When slow-roasted with a little salt and butter, pumpkin seeds make delicious snacks rich in nutritious minerals such as zinc. When I was growing up, carving pumpkins always meant that my mother would ask us to help her collect and wash the pumpkin seeds. She would then roast them in the oven until they were golden brown, filling the house with their rich, nutty aroma. I’ve never been able to make them as perfectly as she did, but this is her recipe:
Wash the pumpkin seeds to remove all the pulp, and place in a bowl. Melt the butter in a pan and then pour, bit by bit, into the nuts, tossing while you go. They key is not to use too much butter, but just enough to lightly coat the seeds. Smaller pumpkins may require less than 1 tablespoon of butter, larger ones more. Add salt. Preheat the oven to 250F; spread the seeds out over a baking pan and bake, turning occasionally, until crisp and lightly golden browned. Overcooking causes the nuts to toughen and lose flavor.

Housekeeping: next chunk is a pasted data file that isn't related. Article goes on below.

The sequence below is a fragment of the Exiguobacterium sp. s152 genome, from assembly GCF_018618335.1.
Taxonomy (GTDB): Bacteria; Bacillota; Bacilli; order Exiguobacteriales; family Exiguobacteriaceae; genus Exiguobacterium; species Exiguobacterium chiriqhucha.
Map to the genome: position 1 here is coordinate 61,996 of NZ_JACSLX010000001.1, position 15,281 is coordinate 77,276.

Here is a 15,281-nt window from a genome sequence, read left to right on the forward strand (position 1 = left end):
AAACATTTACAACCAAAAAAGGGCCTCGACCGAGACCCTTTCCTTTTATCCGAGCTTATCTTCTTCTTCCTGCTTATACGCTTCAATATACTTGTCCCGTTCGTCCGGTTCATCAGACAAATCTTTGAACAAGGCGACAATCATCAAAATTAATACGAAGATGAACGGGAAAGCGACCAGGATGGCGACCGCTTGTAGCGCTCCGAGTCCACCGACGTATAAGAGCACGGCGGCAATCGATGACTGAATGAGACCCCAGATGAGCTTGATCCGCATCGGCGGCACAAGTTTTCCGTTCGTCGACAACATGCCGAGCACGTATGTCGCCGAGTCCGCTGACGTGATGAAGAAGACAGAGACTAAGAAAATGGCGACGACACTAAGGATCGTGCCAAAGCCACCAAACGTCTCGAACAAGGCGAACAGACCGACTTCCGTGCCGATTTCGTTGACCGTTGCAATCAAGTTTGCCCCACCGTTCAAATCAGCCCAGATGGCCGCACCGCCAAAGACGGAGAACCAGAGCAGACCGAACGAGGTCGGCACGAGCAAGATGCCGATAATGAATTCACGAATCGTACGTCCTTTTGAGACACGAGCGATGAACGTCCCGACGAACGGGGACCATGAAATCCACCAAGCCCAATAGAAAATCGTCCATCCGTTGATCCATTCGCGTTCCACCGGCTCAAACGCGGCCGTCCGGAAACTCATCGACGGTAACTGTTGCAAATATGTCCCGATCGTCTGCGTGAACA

American Indian Variation
Wash the pumpkin seeds thoroughly, and place them in a bowl. Cover with cold water to which just enough salt has been added that it is still drinkable, and let soak overnight. Drain the seeds, place them on a cookie sheet, and cook in a low oven—-250 F—-until they are crisp and golden brown.
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